Graduate Student Council

Fostering academic discourse despite social distancing...

The Engineering Systems and Environment Graduate Student Council ensured that research dissemination in weekly seminars continued despite unprecedented disruptions this semester. For a diverse department, this also meant an opportunity to look inwards and recognize graduate student excellence while tinkering with the seminar formats.

Academic seminars are a long-standing form of research communication. However, recent opinions by academics point to the lack of diversity and inclusivity of speakers. Accordingly, ensuring coverage of a wide range of research tracks and practitioners was critical upon formation of the Department of Engineering Systems and Environment (ESE), which was created in 2018 as a union between the former departments of Systems and Information Engineering, and Civil and Environmental Engineering.

Thanks to student leadership, the department has been able to transition to equitably highlighting a broader range of research interests among the faculty, staff, and students. Formed in 2019, ESE’s Graduate Student Council, or ESE-GSC, organized a set of graduate student lightning talks to represent the wide range of research being pursued in the department. The student speakers highlighted a wide range of topics including water and climate engineering, novel healthcare practices, military operations, and futuristic transportation engineering. The speakers were nominated and selected by their peers, invited across the graduate student body, thus these events were truly “of, for, and by” graduate students.

These changes to the seminar formats have only been possible with faculty guidance. Department Chair, Professor Brian Smith remarked, “The ESE-GSC has created an outstanding seminar series that directly meets the needs and interests of our diverse graduate student body”. The Director of Graduate Studies, Professor Lisa Peterson concurs, “I am grateful to the leadership of the ESE Graduate Student Council for spearheading this effort, because it provides meaningful professional development experiences for our graduate students while also strengthening our community of scholars.”

Despite the unprecedented disruptions that occurred this semester due to COVID-19, ESE-GSC was quick to move online to continue offering engagement opportunities for the department’s students. Professor Smith with especially pleased with the success of the online transition, saying “prior to the move to online classes, I was so excited to witness the high level of engagement in the Friday seminars in Olsson Hall.  While I was quite concerned as we moved online, it turned out that the continuation of the series via Zoom not only still met the seminar goals, it also played a key role in holding together our academic community during a period of social distancing."

"The ESE-GSC has created an outstanding seminar series that directly meets the needs and interests of our diverse graduate student body."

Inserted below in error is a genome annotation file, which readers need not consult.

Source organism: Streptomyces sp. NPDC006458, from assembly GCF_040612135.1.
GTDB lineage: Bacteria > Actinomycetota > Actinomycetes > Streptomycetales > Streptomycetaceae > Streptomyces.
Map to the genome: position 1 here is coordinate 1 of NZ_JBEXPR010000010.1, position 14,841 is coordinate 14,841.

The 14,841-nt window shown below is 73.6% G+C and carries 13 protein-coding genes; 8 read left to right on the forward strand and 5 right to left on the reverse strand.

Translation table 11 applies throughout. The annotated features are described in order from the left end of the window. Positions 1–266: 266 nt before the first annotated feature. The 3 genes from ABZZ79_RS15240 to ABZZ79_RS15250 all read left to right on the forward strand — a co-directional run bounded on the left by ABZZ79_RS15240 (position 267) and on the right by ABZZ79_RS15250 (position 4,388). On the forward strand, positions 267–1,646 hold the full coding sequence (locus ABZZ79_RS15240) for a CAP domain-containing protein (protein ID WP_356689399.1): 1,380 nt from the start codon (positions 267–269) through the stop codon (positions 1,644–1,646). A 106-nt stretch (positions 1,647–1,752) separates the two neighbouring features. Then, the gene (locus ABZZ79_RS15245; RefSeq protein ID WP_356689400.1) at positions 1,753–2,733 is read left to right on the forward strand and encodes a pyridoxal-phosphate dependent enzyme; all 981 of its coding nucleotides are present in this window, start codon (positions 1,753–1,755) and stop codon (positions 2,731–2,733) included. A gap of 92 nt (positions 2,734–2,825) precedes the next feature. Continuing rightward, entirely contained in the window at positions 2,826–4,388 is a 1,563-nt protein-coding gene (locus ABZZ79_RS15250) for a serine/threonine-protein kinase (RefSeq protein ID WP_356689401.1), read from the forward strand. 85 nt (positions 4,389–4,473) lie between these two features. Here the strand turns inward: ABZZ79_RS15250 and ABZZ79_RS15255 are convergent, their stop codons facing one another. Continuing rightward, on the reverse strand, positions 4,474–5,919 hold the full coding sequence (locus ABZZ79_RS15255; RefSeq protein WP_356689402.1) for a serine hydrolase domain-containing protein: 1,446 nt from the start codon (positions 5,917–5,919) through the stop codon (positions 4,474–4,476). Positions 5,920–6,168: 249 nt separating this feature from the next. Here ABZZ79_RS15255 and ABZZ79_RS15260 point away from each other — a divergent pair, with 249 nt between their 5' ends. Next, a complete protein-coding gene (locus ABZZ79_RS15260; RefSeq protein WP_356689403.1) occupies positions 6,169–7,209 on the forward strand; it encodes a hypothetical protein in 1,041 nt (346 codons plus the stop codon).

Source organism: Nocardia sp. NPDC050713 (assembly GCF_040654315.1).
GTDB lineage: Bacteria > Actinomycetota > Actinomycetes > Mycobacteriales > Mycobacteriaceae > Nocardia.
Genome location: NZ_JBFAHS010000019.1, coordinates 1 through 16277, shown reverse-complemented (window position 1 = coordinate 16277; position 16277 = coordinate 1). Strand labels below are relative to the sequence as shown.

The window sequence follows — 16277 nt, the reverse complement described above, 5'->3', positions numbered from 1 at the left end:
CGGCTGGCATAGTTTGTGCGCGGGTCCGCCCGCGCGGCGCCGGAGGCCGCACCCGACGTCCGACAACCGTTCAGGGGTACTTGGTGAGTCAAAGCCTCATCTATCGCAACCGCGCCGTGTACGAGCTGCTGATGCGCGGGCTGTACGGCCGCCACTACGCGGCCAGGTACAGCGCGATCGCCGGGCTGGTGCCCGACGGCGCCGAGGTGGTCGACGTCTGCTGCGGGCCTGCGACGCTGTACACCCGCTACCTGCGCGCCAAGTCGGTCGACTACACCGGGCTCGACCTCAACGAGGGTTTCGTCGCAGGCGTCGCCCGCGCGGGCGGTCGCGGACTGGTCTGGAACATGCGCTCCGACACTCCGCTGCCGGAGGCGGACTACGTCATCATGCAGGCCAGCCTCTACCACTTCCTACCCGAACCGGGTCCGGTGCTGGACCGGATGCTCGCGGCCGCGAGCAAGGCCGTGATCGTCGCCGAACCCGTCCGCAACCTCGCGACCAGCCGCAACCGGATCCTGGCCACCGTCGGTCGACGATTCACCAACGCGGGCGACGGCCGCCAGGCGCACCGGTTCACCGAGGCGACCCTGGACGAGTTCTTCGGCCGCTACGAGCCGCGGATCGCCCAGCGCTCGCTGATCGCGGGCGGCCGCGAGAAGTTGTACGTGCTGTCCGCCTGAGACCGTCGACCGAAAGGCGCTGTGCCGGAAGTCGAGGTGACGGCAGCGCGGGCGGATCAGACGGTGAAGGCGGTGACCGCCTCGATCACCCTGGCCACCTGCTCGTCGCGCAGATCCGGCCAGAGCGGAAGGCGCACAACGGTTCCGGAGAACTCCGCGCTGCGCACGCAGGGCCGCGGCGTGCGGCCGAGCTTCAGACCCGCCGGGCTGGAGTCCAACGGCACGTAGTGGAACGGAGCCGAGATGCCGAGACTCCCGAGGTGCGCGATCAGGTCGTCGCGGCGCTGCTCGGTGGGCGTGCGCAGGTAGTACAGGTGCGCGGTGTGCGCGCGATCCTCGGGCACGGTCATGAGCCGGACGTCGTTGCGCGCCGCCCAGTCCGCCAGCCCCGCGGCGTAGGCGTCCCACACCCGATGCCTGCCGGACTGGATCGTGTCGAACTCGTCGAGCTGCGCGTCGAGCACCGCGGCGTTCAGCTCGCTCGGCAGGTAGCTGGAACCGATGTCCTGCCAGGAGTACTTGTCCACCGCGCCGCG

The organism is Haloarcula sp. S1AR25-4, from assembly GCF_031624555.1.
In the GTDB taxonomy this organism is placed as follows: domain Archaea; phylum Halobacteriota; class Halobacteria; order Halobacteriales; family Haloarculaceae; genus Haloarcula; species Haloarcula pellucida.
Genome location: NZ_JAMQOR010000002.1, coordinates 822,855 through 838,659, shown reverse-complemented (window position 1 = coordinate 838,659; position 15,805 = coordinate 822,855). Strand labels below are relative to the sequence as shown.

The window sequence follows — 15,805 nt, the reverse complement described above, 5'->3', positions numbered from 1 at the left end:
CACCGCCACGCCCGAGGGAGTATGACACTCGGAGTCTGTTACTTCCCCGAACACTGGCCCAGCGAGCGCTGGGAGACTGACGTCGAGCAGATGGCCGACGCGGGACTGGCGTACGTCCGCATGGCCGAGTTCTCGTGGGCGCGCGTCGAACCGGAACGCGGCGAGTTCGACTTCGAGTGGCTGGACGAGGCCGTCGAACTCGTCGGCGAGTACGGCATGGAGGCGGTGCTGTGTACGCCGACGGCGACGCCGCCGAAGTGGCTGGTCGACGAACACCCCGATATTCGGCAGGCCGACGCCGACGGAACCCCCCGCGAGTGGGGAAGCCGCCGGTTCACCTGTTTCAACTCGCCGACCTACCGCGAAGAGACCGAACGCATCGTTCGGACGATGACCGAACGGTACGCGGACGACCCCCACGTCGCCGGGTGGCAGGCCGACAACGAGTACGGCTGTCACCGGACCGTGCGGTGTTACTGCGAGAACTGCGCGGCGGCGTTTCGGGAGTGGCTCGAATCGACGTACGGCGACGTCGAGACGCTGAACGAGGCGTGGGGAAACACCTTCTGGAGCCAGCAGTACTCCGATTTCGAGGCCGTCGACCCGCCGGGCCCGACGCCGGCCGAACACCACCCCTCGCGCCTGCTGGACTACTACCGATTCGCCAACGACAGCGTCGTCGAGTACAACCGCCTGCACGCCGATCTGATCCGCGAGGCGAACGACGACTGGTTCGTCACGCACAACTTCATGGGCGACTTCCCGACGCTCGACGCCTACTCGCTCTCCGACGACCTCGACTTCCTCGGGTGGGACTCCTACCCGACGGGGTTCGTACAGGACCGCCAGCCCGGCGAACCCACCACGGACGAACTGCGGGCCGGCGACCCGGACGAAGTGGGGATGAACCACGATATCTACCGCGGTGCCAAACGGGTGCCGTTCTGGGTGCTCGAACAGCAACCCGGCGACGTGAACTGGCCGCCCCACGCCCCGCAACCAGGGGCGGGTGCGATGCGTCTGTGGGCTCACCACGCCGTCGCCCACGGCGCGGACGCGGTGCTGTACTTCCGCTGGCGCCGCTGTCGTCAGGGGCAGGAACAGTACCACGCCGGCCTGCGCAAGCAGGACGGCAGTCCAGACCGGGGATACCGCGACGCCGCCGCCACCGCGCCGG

Brian Smith, Department Chair, Engineering Systems and Environment

The Council has been led in its inaugural year by Sarah Gustitus-Graham, a 3rd year PhD student. With pandemic restrictions eliminating opportunities for in-person gatherings, including the traditional speaker series formats, Gustitus-Graham was eager to continue graduate student centric events remotely, saying “this was an opportunity to not only give all of our students a virtual place to gather, but also a place to give some of our students a virtual place to shine.”

Sarah now completes her tenure as she hands over ESE-GSC leadership to Natalie Lerma. Lerma is especially committed to ensuring other forms of inclusivity as a GEM Fellow and a first-generation college graduate. She recognizes the appeal of online seminars in this regard. “Imagine the domains of excellence and diversity we can have. Having Zoom lectures means that we can get speakers we might not have been able to get due to health or other reasons, all while reducing carbon footprints of seminars”.

Looking inwards was not limited to holding student talks. ESE-GSC also organized its first distinguished lecture delivered by UVA Engineering’s Dean Craig Benson. “When Dean Benson indicated his availability, it meant that our first online talk would be by someone who is not only a great scientist, but also a calming voice in times of crisis”, mentions Udayan Singh, ESE-GSC Seminar Series Chair. Dean Benson talked about the reasons environmental engineers must align their careers with their values in acting as gatekeepers for civilization. In a Zoom room with 60 participants, this resonated with the leaders of tomorrow.

Moving forward, ESE-GSC invites suggestions and feedback from student bodies engaged in similar activities. Below, also learn about our excellent students who presented their research this semester.